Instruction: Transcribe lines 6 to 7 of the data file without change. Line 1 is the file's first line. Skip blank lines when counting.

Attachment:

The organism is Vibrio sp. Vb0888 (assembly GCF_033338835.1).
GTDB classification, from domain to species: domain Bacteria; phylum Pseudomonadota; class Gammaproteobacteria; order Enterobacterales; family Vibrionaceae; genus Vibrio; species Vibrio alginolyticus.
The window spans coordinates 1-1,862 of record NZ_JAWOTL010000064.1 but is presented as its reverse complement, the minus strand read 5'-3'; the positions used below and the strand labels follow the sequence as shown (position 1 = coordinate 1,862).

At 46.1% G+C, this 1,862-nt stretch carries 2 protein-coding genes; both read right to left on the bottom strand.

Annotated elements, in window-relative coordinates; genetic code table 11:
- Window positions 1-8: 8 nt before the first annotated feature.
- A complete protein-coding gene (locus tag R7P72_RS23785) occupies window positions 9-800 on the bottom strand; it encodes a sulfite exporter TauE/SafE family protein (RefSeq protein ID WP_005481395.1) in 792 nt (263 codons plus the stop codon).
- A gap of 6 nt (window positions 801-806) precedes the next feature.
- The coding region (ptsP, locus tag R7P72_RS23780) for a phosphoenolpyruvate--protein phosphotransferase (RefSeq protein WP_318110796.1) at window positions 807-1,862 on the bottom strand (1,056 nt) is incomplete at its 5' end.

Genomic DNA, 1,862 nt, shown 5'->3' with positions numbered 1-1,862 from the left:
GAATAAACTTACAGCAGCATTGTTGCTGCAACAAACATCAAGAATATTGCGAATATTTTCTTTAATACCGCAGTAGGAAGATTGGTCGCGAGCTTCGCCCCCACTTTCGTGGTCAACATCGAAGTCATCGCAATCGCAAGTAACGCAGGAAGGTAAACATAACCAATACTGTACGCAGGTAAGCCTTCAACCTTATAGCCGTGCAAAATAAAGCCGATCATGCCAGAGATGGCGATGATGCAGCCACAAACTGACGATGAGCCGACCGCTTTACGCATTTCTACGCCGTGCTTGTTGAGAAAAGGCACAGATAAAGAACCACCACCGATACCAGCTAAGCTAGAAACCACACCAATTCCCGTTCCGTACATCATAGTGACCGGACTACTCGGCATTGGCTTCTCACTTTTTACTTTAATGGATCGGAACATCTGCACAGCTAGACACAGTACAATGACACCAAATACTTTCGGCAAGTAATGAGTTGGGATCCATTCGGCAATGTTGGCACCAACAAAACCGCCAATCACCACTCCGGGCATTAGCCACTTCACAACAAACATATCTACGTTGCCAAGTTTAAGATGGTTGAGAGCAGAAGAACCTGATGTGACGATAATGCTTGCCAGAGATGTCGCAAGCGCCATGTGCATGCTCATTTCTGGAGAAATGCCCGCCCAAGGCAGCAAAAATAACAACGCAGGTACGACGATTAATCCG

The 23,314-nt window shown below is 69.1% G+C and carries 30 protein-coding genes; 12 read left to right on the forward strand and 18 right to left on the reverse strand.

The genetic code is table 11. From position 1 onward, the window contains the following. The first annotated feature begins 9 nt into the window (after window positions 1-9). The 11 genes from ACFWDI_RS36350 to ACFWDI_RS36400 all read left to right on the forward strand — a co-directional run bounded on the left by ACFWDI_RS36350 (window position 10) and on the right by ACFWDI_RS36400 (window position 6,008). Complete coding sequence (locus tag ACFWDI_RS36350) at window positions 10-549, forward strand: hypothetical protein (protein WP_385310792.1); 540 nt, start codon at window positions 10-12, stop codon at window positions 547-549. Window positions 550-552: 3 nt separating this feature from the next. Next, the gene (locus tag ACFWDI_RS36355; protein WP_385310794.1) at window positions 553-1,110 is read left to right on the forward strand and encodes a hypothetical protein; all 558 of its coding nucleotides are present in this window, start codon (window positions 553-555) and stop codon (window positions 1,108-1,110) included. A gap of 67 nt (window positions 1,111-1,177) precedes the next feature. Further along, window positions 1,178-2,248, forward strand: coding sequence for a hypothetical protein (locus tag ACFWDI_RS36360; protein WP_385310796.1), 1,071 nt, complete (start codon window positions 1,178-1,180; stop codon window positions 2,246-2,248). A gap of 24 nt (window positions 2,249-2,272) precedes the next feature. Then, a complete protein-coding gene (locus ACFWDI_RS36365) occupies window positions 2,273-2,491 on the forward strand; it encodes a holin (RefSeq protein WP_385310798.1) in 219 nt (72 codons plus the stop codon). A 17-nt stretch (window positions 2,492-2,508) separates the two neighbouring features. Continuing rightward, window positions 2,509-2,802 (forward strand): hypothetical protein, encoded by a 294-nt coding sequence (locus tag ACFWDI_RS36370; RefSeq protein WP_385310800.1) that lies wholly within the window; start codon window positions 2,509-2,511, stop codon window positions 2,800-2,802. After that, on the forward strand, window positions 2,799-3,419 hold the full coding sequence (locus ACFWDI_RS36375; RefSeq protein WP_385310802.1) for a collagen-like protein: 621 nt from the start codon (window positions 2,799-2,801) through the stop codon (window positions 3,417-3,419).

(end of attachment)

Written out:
- Window positions 1-8: 8 nt before the first annotated feature.
- A complete protein-coding gene (locus tag R7P72_RS23785) occupies window positions 9-800 on the bottom strand; it encodes a sulfite exporter TauE/SafE family protein (RefSeq protein ID WP_005481395.1) in 792 nt (263 codons plus the stop codon).